Which version makes a bigger impact?
- City receives $623,000.
- Part-time energy manager helps her near-bankrupt city to receive $623,000.
The first version tells the facts—a city received $623,000. The facts are correct, measurable…and pretty boring. But the second version tells a story.
- There’s a challenge—the city is near-bankrupt.
- There’s a hero—the part-time energy manager.
- There’s a victory—the city received $623,000.
- There’s drama—you mean she was only part-time? However did she do it?
The elements of this story create intrigue. You want to learn more.
So to make a big impact at work, either in proposing a new project to your boss, getting buy-in from your coworkers, or influencing your audience, try telling a story rather than just telling facts.
Presenting facts can be easier than telling a story—a quick Internet search can provide endless facts—but that doesn’t mean facts are the best option.
Telling stories is better than telling facts because:
Stories move the heart.
In his book, Tell To Win, movie producer Peter Guber wrote, “The heart is always the first target in story telling.” Guber produced such award-winning movies as: The Color Purple, Gorillas in the Mist, Batman, and Rain Man. These movies worked because they moved the heart. If you use good stories at work, you can move the heart, too. Businesspeople are still people, and people are moved by stories when stories move the heart. Stories aim for the heart, but facts aim for the head.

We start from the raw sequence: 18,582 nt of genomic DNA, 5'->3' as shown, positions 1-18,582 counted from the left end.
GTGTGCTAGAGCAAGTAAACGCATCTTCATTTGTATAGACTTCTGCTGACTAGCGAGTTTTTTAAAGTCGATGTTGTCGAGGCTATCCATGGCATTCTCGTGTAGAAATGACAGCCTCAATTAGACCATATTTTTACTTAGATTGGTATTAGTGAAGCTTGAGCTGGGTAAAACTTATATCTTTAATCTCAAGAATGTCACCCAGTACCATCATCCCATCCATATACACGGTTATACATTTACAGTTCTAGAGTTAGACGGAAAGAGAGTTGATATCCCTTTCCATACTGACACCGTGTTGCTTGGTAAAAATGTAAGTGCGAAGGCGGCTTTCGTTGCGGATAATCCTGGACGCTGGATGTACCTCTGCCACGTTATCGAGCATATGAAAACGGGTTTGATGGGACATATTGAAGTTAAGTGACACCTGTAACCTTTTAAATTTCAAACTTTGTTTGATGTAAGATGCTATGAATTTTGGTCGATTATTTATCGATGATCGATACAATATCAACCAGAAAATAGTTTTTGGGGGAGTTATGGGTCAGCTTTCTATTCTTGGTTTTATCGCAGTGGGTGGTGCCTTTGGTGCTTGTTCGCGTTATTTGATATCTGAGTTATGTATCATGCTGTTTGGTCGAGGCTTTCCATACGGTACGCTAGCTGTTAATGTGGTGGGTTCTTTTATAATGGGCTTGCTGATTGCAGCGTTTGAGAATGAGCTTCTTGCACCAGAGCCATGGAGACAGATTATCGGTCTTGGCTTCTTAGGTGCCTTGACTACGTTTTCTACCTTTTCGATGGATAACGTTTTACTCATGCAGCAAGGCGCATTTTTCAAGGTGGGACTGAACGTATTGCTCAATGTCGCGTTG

These videos move the heart more than facts could:
- A classical pianist’s embarrassing mistakes
- A boy’s misunderstanding about the value of a special gift
- A girl’s hard but misguided work to reach her goal
Stories are primal.
We are wired for story. It’s what friends do when they get together: “You’ll never guess what she did last night…” After I had my pulmonary embolism, people wanted me to tell them the story: “So when did you know something was wrong?” Many of us spend our leisure time watching movies and reading books, which are—you guessed it—stories.
Stories can be retold.
Since we’re wired for stories, we’re also wired to remember them. When we remember them, we can retell them. This is how stories are passed around. Chances are, you’ll retell a story before you’ll retell a fact. Facts are easy to forget, but not stories. A good story plants itself in your heart, reveals meaning, and begs to be retold. A work story is likely to get a better reception around the family dinner table than a work fact.
Stories capture attention.
Stories contain hooks that reel the audience in and hold their attention. Elements of story like humor, mystery, conflict, description, setting, etc. capture the listener in a way that facts cannot. A story contains all sorts of opportunities for hooks.
For example, in the story about the energy manager, we could have revealed she’s from San Bernardino, CA, and if you were from CA, you might take extra interest. Or that some of the refund was awarded to feed seniors and homeless people, and that may strike a cord. The audience may not resonate with a fact, but there’s more potential with a story.
So next time you aim for a big impact, consider telling a story. Use facts to support your story, but don’t make facts the main thing. Your audience will thank you.